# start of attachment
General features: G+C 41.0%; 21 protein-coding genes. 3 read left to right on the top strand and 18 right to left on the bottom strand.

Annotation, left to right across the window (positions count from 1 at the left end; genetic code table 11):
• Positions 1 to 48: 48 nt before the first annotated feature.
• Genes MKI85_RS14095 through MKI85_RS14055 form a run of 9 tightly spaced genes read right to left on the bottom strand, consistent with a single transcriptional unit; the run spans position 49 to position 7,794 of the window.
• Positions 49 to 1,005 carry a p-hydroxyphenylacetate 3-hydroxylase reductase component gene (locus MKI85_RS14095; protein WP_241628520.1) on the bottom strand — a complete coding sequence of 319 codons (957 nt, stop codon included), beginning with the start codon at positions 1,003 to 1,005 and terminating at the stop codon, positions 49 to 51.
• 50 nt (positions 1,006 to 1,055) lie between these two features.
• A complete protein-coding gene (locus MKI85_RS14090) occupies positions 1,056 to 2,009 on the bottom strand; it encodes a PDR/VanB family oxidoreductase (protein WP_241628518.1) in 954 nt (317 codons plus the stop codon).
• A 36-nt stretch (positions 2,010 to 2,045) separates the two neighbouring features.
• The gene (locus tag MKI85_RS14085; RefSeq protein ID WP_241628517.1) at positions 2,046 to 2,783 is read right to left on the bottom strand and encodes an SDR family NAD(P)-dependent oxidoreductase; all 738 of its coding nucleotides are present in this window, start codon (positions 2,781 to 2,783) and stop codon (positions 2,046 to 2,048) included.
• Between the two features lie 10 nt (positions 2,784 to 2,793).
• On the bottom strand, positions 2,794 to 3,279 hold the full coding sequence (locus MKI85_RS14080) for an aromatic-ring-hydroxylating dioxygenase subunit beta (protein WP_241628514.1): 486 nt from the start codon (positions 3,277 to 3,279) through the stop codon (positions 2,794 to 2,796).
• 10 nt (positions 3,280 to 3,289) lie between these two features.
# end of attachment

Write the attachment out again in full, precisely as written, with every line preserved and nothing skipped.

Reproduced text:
General features: G+C 41.0%; 21 protein-coding genes. 3 read left to right on the top strand and 18 right to left on the bottom strand.

Annotation, left to right across the window (positions count from 1 at the left end; genetic code table 11):
• Positions 1 to 48: 48 nt before the first annotated feature.
• Genes MKI85_RS14095 through MKI85_RS14055 form a run of 9 tightly spaced genes read right to left on the bottom strand, consistent with a single transcriptional unit; the run spans position 49 to position 7,794 of the window.
• Positions 49 to 1,005 carry a p-hydroxyphenylacetate 3-hydroxylase reductase component gene (locus MKI85_RS14095; protein WP_241628520.1) on the bottom strand — a complete coding sequence of 319 codons (957 nt, stop codon included), beginning with the start codon at positions 1,003 to 1,005 and terminating at the stop codon, positions 49 to 51.
• 50 nt (positions 1,006 to 1,055) lie between these two features.
• A complete protein-coding gene (locus MKI85_RS14090) occupies positions 1,056 to 2,009 on the bottom strand; it encodes a PDR/VanB family oxidoreductase (protein WP_241628518.1) in 954 nt (317 codons plus the stop codon).
• A 36-nt stretch (positions 2,010 to 2,045) separates the two neighbouring features.
• The gene (locus tag MKI85_RS14085; RefSeq protein ID WP_241628517.1) at positions 2,046 to 2,783 is read right to left on the bottom strand and encodes an SDR family NAD(P)-dependent oxidoreductase; all 738 of its coding nucleotides are present in this window, start codon (positions 2,781 to 2,783) and stop codon (positions 2,046 to 2,048) included.
• Between the two features lie 10 nt (positions 2,784 to 2,793).
• On the bottom strand, positions 2,794 to 3,279 hold the full coding sequence (locus MKI85_RS14080) for an aromatic-ring-hydroxylating dioxygenase subunit beta (protein WP_241628514.1): 486 nt from the start codon (positions 3,277 to 3,279) through the stop codon (positions 2,794 to 2,796).
• 10 nt (positions 3,280 to 3,289) lie between these two features.